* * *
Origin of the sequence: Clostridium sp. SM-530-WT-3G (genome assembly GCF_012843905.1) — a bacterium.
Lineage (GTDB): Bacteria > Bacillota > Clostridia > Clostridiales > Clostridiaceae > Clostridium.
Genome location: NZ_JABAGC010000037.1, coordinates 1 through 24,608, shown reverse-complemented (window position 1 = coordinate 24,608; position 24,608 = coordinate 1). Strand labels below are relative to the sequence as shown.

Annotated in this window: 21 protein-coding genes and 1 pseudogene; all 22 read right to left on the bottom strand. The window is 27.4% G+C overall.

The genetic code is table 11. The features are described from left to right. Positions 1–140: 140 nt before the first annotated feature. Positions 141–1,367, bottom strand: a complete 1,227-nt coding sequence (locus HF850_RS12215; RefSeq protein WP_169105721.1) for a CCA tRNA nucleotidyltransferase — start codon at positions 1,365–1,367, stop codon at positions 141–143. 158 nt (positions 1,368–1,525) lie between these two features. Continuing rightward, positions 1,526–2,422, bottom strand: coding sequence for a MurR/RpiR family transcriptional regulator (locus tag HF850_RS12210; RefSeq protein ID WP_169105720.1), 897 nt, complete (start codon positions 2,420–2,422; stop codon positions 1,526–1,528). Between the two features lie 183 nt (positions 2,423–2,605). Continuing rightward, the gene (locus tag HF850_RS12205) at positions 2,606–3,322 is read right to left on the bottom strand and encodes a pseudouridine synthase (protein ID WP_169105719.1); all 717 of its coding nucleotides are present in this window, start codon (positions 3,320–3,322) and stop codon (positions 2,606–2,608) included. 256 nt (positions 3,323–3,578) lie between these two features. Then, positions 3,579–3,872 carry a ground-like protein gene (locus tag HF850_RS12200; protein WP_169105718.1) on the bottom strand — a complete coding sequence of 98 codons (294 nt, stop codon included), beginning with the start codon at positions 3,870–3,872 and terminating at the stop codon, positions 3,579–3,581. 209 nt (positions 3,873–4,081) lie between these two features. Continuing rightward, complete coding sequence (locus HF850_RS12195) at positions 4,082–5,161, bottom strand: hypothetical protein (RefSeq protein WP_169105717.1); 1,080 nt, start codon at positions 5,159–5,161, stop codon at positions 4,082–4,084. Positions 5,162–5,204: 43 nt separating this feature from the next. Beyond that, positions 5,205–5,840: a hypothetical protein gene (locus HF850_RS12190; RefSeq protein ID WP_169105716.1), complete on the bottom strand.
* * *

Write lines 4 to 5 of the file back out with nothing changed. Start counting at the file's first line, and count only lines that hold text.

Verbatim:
Annotated in this window: 21 protein-coding genes and 1 pseudogene; all 22 read right to left on the bottom strand. The window is 27.4% G+C overall.

The genetic code is table 11. The features are described from left to right. Positions 1–140: 140 nt before the first annotated feature. Positions 141–1,367, bottom strand: a complete 1,227-nt coding sequence (locus HF850_RS12215; RefSeq protein WP_169105721.1) for a CCA tRNA nucleotidyltransferase — start codon at positions 1,365–1,367, stop codon at positions 141–143. 158 nt (positions 1,368–1,525) lie between these two features. Continuing rightward, positions 1,526–2,422, bottom strand: coding sequence for a MurR/RpiR family transcriptional regulator (locus tag HF850_RS12210; RefSeq protein ID WP_169105720.1), 897 nt, complete (start codon positions 2,420–2,422; stop codon positions 1,526–1,528). Between the two features lie 183 nt (positions 2,423–2,605). Continuing rightward, the gene (locus tag HF850_RS12205) at positions 2,606–3,322 is read right to left on the bottom strand and encodes a pseudouridine synthase (protein ID WP_169105719.1); all 717 of its coding nucleotides are present in this window, start codon (positions 3,320–3,322) and stop codon (positions 2,606–2,608) included. 256 nt (positions 3,323–3,578) lie between these two features. Then, positions 3,579–3,872 carry a ground-like protein gene (locus tag HF850_RS12200; protein WP_169105718.1) on the bottom strand — a complete coding sequence of 98 codons (294 nt, stop codon included), beginning with the start codon at positions 3,870–3,872 and terminating at the stop codon, positions 3,579–3,581. 209 nt (positions 3,873–4,081) lie between these two features. Continuing rightward, complete coding sequence (locus HF850_RS12195) at positions 4,082–5,161, bottom strand: hypothetical protein (RefSeq protein WP_169105717.1); 1,080 nt, start codon at positions 5,159–5,161, stop codon at positions 4,082–4,084. Positions 5,162–5,204: 43 nt separating this feature from the next. Beyond that, positions 5,205–5,840: a hypothetical protein gene (locus HF850_RS12190; RefSeq protein ID WP_169105716.1), complete on the bottom strand.